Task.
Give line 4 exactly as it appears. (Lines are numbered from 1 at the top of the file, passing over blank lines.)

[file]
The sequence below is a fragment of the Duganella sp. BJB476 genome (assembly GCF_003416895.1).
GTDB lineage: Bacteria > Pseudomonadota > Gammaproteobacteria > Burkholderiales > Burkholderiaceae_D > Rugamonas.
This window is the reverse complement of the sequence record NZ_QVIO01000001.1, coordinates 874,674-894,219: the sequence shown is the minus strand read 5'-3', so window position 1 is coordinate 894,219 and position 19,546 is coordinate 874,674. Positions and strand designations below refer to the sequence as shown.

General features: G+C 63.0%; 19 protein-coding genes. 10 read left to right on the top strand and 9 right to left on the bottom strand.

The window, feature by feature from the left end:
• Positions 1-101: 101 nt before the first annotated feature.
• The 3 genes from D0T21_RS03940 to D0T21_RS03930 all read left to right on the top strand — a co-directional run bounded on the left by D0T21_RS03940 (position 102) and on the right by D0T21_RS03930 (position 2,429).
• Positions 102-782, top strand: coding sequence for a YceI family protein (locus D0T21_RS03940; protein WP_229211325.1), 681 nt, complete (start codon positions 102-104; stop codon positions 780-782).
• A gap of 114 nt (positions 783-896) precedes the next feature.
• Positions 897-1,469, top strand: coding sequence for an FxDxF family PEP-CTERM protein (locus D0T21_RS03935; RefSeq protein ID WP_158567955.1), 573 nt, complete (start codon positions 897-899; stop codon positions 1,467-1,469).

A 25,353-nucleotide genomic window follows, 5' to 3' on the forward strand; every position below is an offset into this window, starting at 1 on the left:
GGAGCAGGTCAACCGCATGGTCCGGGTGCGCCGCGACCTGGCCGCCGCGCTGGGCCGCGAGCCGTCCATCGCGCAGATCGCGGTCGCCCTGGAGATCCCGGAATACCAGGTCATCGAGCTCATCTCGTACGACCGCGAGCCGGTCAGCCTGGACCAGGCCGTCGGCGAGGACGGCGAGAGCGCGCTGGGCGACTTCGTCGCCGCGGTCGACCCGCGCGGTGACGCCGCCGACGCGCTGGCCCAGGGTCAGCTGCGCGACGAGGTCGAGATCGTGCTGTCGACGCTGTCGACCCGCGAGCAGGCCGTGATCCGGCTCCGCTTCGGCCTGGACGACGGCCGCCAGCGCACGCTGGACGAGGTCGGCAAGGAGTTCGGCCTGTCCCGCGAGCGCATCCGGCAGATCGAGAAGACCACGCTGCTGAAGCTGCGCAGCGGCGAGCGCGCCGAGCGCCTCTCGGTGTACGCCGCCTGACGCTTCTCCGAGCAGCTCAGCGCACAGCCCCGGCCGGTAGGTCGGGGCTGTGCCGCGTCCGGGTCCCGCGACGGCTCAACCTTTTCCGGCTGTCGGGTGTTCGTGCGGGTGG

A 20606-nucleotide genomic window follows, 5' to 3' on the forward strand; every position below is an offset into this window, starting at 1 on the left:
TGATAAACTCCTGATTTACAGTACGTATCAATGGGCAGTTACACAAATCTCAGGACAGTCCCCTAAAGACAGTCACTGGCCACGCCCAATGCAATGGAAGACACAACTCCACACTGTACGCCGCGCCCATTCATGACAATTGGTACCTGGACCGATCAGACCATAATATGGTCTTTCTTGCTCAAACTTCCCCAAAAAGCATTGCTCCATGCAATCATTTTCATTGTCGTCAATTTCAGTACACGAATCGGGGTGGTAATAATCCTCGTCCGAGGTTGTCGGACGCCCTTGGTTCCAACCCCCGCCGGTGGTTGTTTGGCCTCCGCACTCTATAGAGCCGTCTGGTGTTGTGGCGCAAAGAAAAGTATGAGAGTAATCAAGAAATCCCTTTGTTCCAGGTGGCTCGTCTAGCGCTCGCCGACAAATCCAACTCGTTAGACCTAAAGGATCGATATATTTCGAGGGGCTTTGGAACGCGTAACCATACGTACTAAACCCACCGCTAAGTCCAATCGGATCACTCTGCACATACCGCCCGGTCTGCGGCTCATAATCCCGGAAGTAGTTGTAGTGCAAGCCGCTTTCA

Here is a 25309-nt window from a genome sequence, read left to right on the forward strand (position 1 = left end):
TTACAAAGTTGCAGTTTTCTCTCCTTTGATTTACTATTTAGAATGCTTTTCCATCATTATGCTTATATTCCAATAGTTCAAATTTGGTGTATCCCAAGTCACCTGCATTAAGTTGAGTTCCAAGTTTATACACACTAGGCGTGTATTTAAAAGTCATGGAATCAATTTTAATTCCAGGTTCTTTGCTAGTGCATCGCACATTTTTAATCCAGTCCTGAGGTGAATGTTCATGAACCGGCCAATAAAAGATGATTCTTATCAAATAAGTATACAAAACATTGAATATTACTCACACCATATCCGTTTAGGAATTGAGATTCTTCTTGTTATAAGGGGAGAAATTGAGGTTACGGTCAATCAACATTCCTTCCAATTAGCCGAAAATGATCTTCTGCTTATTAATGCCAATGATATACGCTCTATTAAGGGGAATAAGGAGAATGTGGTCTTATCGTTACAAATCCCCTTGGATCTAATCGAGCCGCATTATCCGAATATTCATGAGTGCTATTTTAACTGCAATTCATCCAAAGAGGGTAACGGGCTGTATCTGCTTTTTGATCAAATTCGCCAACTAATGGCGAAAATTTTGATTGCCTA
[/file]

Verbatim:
General features: G+C 63.0%; 19 protein-coding genes. 10 read left to right on the top strand and 9 right to left on the bottom strand.